The article can however also advantageously be excited by means of an electro-magnetic oscillator which operates on the working piston of the dynamic material testing machine. This form of excitation is particularly suitable if very high frequencies of excitation are required.
An embodiment according to the invention will now be described with reference to the accompanying drawings, wherein,
FIG. 1 is a block diagram of a circuit for supplying the frequency of excitation and registering the natural frequency of an article in a dynamic material testing machine, and
FIG. 2 shows schematically an hydropulser in which the method according to the invention can be carried out.
An hydropulser shown schematically in FIG. 2 comprises a housing 10 containing a working cylinder 1 with a working piston 21 arranged therein. A dynamically-changing load is applied to an article or a test piece 13, which is shown as a spring, via the piston 21. An electrohydraulic servo valve 3 controls the flow of oil to the cylinder 1, which produces the desired testing load on the test piece 13. This testing load is measured in a pressure gauge 14, and is converted into an electrical voltage proportional to the test load and amplified in a test amplifier 24. This voltage is compared in a variable-gain amplifier 27 with the reference input from a setting means 12. If there is a difference between the theoretical and actual values, the electrical current required to operate the servo valve is produced in the variable-gain amplifier 27 by means of circuits and a power amplifier. The components 3,1,13,14,24 and 27 form a closed-loop control system. Energy is supplied by an hydraulic control unit comprising components 4-8.
The system is excited at its natural frequency either by means of the servo valve 3, or by means of an additional high-frequency servo valve 22, or by means of an electro-magnetic oscillator 31 connected to the piston 21.
The natural frequency is reached by means of a circuit shown in FIG. 1 which also registers any change in the natural frequency. The test piece is again indicated by 13, the high-frequency exciter by 22 or 31, the pressure gauge by 14 and a test amplifier subsequently added to the pressure gauge, by 24. A comparator 27 of the theoretical and actual values, including a resonance-dwell system, compares the frequency of the amplifier 24 with the theoretical frequency from the setting means 12. The comparator gives the exact adjustment of the natural frequency of the test piece 13, or of the two-mass system. The control voltage from the comparator is fed via an amplitude regulator 29 and a further amplifier 30 to the high-frequency control member (either the hydraulic servo valve 22 or an electro-magnetic oscillator 31).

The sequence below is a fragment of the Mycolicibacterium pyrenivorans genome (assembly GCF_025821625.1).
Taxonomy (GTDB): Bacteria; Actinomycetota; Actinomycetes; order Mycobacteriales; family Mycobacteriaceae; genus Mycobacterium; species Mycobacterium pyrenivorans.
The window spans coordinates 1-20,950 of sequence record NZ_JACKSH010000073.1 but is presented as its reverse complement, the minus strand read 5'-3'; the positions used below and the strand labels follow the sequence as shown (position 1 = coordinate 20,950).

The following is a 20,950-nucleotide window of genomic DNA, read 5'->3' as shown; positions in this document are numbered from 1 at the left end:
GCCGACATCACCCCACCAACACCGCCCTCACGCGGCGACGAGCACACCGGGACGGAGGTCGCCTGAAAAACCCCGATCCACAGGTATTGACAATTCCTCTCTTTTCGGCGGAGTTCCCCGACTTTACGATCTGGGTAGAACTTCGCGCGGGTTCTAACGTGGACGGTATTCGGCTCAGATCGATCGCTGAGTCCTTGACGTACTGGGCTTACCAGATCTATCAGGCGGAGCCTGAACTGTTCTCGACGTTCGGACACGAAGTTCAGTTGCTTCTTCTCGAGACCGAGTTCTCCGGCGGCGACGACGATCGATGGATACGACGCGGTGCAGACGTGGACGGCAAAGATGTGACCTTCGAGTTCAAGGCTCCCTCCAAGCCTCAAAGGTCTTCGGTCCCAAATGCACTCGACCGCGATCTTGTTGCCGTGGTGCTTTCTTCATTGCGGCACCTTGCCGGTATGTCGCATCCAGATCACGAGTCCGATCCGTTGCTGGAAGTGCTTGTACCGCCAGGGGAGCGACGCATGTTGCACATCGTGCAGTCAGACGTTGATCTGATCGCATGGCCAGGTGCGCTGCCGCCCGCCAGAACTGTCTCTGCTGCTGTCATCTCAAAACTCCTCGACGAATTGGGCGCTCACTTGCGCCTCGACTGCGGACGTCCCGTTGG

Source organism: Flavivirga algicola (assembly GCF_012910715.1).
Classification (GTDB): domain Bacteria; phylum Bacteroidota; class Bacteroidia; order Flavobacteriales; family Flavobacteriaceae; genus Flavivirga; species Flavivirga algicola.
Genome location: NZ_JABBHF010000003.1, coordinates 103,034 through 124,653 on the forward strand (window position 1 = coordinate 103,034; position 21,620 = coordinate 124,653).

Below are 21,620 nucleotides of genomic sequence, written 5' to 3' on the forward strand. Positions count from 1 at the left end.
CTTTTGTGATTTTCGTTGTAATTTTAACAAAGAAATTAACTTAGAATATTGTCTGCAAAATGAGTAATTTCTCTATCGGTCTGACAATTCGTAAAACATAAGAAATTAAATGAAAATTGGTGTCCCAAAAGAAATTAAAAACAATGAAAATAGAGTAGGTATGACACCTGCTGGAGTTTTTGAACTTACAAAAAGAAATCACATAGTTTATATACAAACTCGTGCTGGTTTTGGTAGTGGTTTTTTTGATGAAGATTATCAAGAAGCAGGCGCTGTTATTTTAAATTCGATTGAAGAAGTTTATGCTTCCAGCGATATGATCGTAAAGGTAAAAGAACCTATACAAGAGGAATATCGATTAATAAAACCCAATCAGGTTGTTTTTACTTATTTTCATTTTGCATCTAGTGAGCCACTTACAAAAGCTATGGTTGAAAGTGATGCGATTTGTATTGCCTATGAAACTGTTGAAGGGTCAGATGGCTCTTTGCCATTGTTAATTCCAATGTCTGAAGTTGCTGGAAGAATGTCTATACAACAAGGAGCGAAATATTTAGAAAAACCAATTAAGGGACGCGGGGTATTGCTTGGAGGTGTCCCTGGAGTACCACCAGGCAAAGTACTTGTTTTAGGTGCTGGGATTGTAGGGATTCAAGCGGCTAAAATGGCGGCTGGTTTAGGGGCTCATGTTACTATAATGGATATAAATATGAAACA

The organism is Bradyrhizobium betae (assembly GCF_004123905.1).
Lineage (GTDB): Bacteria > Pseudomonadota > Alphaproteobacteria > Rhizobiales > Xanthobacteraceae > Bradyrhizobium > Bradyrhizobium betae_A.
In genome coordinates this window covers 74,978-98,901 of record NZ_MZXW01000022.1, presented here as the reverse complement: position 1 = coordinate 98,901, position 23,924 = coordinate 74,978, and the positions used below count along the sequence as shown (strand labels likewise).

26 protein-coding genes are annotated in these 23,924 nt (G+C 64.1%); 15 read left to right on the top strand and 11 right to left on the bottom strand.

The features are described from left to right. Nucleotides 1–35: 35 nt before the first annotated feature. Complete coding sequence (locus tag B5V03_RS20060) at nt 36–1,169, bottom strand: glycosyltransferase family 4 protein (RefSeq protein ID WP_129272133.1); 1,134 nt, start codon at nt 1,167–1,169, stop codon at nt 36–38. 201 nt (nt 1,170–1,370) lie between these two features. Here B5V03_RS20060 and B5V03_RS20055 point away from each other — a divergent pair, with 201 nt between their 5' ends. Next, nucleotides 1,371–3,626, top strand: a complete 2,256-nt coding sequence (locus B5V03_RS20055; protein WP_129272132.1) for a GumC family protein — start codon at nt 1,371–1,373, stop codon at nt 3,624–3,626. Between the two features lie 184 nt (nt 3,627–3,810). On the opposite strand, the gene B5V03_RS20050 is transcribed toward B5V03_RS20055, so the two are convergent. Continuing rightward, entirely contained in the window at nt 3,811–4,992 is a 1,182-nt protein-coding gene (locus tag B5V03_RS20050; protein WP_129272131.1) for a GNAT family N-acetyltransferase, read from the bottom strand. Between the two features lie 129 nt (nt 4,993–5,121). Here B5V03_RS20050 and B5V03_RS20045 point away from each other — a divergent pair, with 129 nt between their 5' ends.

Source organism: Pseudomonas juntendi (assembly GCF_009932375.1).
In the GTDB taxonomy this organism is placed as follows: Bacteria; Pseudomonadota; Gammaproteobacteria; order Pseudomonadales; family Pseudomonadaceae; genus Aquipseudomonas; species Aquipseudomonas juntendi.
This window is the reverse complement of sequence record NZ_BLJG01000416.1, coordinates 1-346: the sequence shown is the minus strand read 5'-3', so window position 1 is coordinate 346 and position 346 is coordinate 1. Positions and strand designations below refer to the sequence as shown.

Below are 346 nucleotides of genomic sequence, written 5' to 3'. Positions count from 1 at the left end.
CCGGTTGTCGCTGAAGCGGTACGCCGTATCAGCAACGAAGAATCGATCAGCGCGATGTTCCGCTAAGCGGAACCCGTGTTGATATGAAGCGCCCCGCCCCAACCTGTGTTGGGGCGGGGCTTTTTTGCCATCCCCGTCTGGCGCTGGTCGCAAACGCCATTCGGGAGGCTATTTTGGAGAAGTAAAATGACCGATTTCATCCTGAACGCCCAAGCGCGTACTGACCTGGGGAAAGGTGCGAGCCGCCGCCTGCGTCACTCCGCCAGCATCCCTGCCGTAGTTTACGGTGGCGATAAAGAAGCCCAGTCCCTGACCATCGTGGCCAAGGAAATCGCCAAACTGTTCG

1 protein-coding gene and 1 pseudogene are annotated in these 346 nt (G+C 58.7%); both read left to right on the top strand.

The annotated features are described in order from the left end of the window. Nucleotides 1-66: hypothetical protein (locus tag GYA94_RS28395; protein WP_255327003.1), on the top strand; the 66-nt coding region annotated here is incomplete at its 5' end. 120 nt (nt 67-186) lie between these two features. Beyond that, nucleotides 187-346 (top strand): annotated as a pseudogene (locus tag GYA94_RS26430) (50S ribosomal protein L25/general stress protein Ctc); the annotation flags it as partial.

If the test piece 13 cracks, the natural frequency changes and this is registered by a control device 25. This control device 25 can be very sensitively adjusted, so that even with a small drop in frequency from the amplifier 24 the control device 25 emits a signal which, e.g. can be used to disconnect the hydropulser, or can be detected or recorded in other ways.
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|Citing Patent||Filing date||Publication date||Applicant||Title|
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|US8171782 *||Feb 2, 2009||May 8, 2012||Dr. Ing. H.C. F. Porsche Aktiengesellschaft||Test bench|
|US20050166678 *||Jan 18, 2005||Aug 4, 2005||Pozuelo Cleofe C.||Method and device for examining fatigue resistance of metallic materials at ultrasonic frequencies and constant temperature|
|US20090193883 *||Feb 2, 2009||Aug 6, 2009||Dr. Ing. H.C. F. Porsche Aktiengesellschaft||Test bench|
|WO1998000710A1 *||Jun 19, 1997||Jan 8, 1998||Max Setzer||Process for testing the freeze-thaw resistance of solids|
|U.S. Classification||73/799, 73/577|
|International Classification||G01N3/00, G01N29/22, G01N3/32, G01N29/12|
|Cooperative Classification||G01N2203/0048, G01N2203/0073, G01N2291/02827, G01N2203/0064, G01N2291/0258, G01N29/12, G01N3/32, G01N29/227|
|European Classification||G01N29/12, G01N3/32, G01N29/22P|